Digestion, Gut Health, and Me: Healing (Part IV)

After the laryngopharyngeal reflux diagnosis, the doctor recommended a pill called Omeprazole, which lists lupus as one of its “rare” side effects. Rare or not, I refused to take it or the next prescription he provided. That’s how I ended up with a naturopath, Dr. Megan. Seeing a naturopath is one of the best decisions I’ve made.

Dr. Megan took a more integrative approach, meaning prescription drugs was not her first suggestion. She wanted me to heal on a metaphysical and physical level.

METAPHYSICAL

Third Chakra

The first thing that resonated with me was the importance of healing my third chakra, which is associated with personal power. I reflected on places where I felt stuck, such as my occupation. I thought about ways I currently give my power away, such as in conversations with family. Next, I did a guided meditation focused solely on the third chakra, and I used a mudra Dwight suggested. Immediately, I found myself speaking up in private, public, and professional settings.

The Artist’s Way

Dr. Megan also recommended a book called, The Artist’s Way: A Spiritual Path to Higher Creativity. Initially, I didn’t think I needed this book. I thought it was for wayward creatives. Even though I didn’t consider myself lost, I did have a tendency to downplay what I did create. So, I sat myself down, read a chapter each week, committed to writing Morning Pages, and took myself on Artist’s Dates. I kid you not, by chapter three, I felt lighter, more playful, and more creative than usual, which in some way helped to heal my body.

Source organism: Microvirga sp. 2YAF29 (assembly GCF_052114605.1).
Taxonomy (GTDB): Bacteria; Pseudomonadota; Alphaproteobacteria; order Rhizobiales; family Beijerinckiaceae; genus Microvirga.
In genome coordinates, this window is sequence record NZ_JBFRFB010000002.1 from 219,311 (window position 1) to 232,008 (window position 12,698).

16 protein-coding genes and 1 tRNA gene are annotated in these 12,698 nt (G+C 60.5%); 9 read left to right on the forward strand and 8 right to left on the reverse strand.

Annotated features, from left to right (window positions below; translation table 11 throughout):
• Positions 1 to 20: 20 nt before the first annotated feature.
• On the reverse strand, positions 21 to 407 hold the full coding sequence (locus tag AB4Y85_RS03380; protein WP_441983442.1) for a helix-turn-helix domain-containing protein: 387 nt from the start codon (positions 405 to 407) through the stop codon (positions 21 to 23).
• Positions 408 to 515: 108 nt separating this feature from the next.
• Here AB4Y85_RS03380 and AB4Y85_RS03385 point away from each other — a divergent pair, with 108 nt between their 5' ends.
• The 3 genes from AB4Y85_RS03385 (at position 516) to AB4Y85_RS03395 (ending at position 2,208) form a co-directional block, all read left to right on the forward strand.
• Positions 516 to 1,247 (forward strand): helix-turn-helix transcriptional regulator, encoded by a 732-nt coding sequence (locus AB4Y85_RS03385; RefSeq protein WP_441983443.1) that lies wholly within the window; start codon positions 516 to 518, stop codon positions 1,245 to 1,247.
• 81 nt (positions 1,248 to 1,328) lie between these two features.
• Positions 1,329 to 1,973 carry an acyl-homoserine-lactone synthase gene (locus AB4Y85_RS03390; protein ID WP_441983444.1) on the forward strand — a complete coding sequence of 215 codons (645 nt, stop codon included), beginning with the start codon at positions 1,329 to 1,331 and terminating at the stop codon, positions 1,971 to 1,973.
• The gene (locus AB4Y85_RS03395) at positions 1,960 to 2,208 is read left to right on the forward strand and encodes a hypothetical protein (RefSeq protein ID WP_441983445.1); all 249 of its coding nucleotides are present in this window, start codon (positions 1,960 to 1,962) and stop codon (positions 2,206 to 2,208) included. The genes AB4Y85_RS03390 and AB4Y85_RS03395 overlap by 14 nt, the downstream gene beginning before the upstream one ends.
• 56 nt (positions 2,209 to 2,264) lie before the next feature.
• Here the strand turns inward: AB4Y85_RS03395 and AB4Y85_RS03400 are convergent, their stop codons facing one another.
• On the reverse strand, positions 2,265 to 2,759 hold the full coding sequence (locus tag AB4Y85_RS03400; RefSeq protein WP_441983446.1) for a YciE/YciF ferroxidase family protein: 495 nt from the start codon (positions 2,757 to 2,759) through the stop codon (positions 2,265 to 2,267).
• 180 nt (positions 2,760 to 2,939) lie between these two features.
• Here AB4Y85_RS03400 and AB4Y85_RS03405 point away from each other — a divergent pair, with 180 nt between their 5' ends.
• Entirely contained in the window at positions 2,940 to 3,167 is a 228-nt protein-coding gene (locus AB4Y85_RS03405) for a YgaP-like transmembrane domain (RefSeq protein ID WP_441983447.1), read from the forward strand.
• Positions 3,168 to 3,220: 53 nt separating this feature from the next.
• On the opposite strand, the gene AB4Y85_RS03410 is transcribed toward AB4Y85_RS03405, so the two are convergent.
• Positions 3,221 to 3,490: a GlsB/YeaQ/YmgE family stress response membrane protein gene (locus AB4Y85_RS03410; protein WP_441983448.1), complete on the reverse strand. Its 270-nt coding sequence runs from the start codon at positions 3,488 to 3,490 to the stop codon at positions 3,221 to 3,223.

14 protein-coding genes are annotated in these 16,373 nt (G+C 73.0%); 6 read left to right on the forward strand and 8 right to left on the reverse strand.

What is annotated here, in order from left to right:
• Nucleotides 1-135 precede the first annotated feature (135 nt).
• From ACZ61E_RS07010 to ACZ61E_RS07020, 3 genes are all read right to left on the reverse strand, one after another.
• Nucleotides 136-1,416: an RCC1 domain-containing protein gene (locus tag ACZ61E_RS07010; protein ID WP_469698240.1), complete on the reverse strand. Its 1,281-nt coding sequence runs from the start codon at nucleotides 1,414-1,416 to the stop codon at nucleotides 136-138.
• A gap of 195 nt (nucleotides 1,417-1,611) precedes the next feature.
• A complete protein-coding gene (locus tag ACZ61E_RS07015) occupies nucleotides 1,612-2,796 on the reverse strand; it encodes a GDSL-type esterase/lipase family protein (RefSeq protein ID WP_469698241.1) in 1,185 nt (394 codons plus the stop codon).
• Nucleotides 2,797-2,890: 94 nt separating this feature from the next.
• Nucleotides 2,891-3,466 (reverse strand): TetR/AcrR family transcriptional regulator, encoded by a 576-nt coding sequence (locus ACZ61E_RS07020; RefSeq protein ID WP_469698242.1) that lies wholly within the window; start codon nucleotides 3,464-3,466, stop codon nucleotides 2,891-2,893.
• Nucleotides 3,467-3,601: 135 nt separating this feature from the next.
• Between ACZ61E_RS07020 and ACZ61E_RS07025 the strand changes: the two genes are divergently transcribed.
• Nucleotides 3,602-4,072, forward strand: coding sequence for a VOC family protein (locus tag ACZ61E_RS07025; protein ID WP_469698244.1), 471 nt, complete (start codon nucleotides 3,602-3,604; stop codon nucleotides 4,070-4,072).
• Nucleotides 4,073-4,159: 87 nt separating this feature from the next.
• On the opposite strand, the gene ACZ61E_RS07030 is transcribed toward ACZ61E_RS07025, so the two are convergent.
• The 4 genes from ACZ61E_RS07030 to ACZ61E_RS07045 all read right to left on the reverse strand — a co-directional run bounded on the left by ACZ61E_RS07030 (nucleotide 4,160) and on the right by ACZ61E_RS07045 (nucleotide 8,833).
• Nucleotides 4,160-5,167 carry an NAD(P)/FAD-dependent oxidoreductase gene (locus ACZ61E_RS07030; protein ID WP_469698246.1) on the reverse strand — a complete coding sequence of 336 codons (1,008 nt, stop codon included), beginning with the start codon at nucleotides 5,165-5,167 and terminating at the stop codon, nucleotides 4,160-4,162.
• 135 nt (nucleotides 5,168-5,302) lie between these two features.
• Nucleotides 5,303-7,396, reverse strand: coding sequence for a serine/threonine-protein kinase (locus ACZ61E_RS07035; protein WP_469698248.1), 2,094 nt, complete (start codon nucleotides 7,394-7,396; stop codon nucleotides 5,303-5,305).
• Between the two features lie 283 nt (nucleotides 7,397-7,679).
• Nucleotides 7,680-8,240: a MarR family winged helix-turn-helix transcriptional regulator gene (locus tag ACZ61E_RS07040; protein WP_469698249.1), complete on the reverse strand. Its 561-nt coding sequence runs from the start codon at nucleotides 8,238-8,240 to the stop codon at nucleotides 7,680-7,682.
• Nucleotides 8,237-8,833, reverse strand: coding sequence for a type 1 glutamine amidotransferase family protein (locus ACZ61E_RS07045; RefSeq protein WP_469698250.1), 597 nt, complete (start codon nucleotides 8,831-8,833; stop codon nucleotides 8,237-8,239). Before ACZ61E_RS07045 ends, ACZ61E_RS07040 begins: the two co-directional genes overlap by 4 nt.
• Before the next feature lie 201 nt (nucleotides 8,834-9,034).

PHYSICAL*

Elimination Diet

Another thing Dr. Megan wanted me to do, against my will, was an elimination diet. She wanted to make sure I didn’t have a food sensitivity or food allergy. As much as I like to eat, this part stressed me out for a little while. But eventually, I saw the benefit of eliminating dairy, most meats, wheat, shellfish, soy, and specific spices. As much as I like to eat, the elimination diet gave my gut a much-needed rest. Think of it like a detox. It really made it easier for me to see how wheat and some dairy are problematic.

De-Stress

Even with all of these changes, my cough hasn’t gone completely away. However, it has subsided. During those times of little-to-no coughing, I’ve noticed something. When my stress increases, so does my cough. For example, if I have an editing client whose manuscript needs more work than I originally thought or students are pissing me off during finals week, the coughing begins and continues through the night. When life is easy going, there is almost no coughing.

This reaction is similar to when I was in Costa Rica. In that country, we had little access to “bad” foods, life was simple and free, and I didn’t have a care in the world. Panamá was the opposite. It was more like being in the States, especially with access to all the food I shouldn’t have been devouring.

So, in addition to yoga, meditation, a probiotic (with ashwagandha), and journaling, I have also begun taken longer breaks in between activities. For example, I used to go from grading college students’ work to editing a nurse’s dissertation with no visible break. Now, I sometimes sit and stare out of the window for five minutes. This has been one way to signal to my brain and body to calm down before we begin a new task.